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Carl’s Golfland Data Breach and Delayed Responses Class Action

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Data breaches are becoming all too common these days, and consumers are expecting a certain standard of behavior to follow. The complaint for this class action alleges that Carl’s Golfland, Inc. experienced a data breach, and that it neither stopped the unauthorized access immediately nor informed customers promptly.

The class for this action is all natural persons living in the US whose personal information was compromised as a result of the Carl’s Golfland data breach announced on August 29, 2019.

Carl’s Golfland has an online shopping website, and it was customers who’d bought things online between March 25 and July 14, 2019 who were put most at risk through the data breach.

The complaint alleges that Carl’s learned of the breach in late June, “it nonetheless failed to prevent the perpetrator from continuing to steal [its] online customers’ personal information … well into July 2019.” In addition, it did not notify its customers until the end of August.

Among the data stolen were names, addresses, e-mails, phone numbers, and credit card information. 

Plaintiff Nik Turik was among those whose information was stolen, and it was used to make unauthorized purchases on his credit cards. 

The complaint alleges that Carl’s had duty to use reasonable care “in obtaining, retaining, safeguarding, deleting, and protecting” their information. This would include adequately protecting its systems, having processes to detect security breaches in a timely manner, and acting promptly to react to warnings and remedy breaches.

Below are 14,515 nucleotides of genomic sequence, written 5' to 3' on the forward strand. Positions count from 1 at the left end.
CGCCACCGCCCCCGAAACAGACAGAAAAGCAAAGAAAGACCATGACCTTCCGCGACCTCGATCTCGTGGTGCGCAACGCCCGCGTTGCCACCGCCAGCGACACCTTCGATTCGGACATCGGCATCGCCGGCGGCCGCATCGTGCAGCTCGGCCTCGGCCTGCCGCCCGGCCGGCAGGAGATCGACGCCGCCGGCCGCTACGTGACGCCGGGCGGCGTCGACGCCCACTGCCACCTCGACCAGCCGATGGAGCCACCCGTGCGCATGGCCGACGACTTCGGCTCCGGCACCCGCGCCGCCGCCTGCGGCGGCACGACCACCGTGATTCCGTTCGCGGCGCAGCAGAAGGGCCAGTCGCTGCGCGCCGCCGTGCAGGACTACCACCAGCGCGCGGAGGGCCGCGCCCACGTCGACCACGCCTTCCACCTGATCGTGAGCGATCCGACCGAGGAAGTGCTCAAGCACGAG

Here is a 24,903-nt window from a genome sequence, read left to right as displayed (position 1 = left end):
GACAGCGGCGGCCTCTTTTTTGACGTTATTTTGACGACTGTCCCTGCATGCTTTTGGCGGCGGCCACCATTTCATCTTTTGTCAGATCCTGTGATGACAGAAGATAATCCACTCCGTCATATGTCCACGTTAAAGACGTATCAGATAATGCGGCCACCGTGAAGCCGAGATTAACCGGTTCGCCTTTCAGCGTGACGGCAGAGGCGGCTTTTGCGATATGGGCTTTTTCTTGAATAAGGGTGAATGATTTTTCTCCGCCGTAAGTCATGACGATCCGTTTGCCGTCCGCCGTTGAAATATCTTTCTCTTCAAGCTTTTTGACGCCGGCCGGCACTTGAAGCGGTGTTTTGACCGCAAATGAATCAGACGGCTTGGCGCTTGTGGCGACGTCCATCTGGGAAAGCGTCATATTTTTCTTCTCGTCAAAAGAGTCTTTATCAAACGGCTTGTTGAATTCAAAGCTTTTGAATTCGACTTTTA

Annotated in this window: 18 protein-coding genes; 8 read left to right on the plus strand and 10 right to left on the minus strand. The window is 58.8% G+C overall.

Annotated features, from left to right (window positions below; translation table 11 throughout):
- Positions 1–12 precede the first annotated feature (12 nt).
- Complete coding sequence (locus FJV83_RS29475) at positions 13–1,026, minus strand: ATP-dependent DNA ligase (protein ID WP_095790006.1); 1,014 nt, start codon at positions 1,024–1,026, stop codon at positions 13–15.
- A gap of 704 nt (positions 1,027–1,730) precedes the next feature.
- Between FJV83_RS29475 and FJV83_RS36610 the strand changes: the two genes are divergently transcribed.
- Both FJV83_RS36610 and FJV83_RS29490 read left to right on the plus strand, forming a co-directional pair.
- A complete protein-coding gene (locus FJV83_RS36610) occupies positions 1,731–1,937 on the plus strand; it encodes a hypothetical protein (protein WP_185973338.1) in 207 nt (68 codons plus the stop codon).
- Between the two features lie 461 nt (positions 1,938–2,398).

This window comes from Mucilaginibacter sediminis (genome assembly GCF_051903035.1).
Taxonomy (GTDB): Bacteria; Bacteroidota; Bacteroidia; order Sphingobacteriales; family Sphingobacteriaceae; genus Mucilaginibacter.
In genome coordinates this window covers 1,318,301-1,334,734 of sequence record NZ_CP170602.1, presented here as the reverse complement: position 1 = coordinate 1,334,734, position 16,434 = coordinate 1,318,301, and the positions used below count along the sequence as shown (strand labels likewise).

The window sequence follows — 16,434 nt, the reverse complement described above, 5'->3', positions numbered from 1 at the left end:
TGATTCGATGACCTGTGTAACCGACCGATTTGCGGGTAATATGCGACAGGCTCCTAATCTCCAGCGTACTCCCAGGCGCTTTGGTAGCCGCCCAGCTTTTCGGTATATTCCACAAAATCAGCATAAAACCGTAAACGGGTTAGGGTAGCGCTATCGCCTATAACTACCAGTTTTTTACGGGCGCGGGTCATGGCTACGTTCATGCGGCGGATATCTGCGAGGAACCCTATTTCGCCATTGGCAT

The complaint talks about the difficulty and expense of getting credit freezes, including difficulties in even contacting the major credit reporting agencies and the problem and cost of unfreezing when credit is needed and then freezing again. 

The complaint lists other difficulties and harms to Turik and those like him whose information was compromised. This is just a partial list:  

  • Costs associated with the detection and prevention of identity theft and use of accounts 
  • Unauthorized charges
  • Loss of access to their accounts and funds 
  • Missed payments on bills and loans 
  • Lowered credit scores from credit inquiries and missed payments
  • Time spent trying to mitigate losses and prevent further problems, such as in cancelling credit cards, enrolling in credit monitoring programs, freezing and unfreezing accounts, and so on
  • Continued risk of use of their information by hackers and thieves for years to come

The counts include violation of Michigan’s Identity Theft Protection Act and its Consumer Protection Act, negligence, and negligence per se.

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